Monash University
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Targeting bioactive heterocycles: synthetic studies toward zaragozic acids, a new concise route to 5-disubstituted hydantoins and synthesis of profluorescent nucleobase analogues

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posted on 2017-03-01, 05:13 authored by McKay, Victoria Alison
The family of structurally unrivalled fungal metabolites, the zaragozic acids (ZAs), have been a favoured synthetic challenge of organic chemists for over 20 years. ZAs uniquely contain a highly oxygenated 4,6,7 trihydroxy 2,8 dioxabicyclo[3.2.1]octane-3,4,5-tri-carboxylic acid core; a construct including six contiguous stereocentres, four of which are quaternary sites. Chapters 1 and 2 describe the discovery and biological significance of the ZAs – extensively covering recent works published toward their synthesis – concluding with our intended synthetic approach toward development of the ZA core. Chapter 3 encompasses research and conclusions concerning the synthesis of pinacol reaction substrates and their transition-metal-mediated coupling – including the elucidation of a number of novel heterocycles during these processes. Chapter 4 describes the optimisation and scope of a new, concise protocol deriving 5-disubstituted imidazoldine-2,4-diones from α ketoacids and carbodiimides, and applies the new method to the construction of an analogue of the marine metabolite, Polyandrocarpamide D. Chapter 5 communicates our synthetic work toward the development of pro-fluorescent derivatives of fluorescent isomorphic nucleosides. The maximal homology of isomorphic nucleosides ensures that these non-native nucleosides are well tolerated upon incorporation into DNA or RNA, with only minimal impact on sequence folding, while still allowing discrete localisation, and expedient sensitivity and responsiveness to microenvironments. Chapter 5 includes description of our investigations toward a robust synthetic methodology for the production of “pro-fluorescent” C 5/C 6-reduced, uridine/thymidine nucleobase analogues. These analogues possess the potential to report on oxidative microenvironments; whereby exposure to oxidative conditions in vivo or in vitro results in conversion to their fluorescent counterparts, consequently expressing analysable photophysical characteristics. Our synthetic approach to the desired C-5/C-6-reduced base motif utilises a pathway developed by the Perlmutter group, using [3+3]-sigmatropic rearrangement of an acyl hydroxamic acid, followed by intramolecular trapping of the substrate during a Curtius reaction, to obtain the profluorescent nucleobase analogue.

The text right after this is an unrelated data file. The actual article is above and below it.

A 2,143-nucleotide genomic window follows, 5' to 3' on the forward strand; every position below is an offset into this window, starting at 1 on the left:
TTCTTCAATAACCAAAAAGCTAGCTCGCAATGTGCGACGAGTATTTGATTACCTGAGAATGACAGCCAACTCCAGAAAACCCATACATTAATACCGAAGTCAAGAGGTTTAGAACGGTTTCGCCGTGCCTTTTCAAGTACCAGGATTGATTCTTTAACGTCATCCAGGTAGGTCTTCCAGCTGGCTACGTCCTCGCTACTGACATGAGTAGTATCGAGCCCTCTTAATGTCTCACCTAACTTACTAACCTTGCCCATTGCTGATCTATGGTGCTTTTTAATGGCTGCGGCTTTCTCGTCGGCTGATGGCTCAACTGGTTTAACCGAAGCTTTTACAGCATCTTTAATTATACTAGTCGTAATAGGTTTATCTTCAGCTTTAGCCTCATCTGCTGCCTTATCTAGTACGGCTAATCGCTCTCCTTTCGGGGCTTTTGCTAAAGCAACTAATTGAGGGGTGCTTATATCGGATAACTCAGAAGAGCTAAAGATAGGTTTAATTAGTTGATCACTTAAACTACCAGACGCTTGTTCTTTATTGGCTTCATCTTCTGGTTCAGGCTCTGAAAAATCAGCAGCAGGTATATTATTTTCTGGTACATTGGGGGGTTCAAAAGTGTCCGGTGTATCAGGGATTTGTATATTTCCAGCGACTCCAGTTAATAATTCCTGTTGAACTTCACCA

Campus location


Principal supervisor

Patrick Perlmutter

Year of Award


Department, School or Centre


Degree Type



Faculty of Science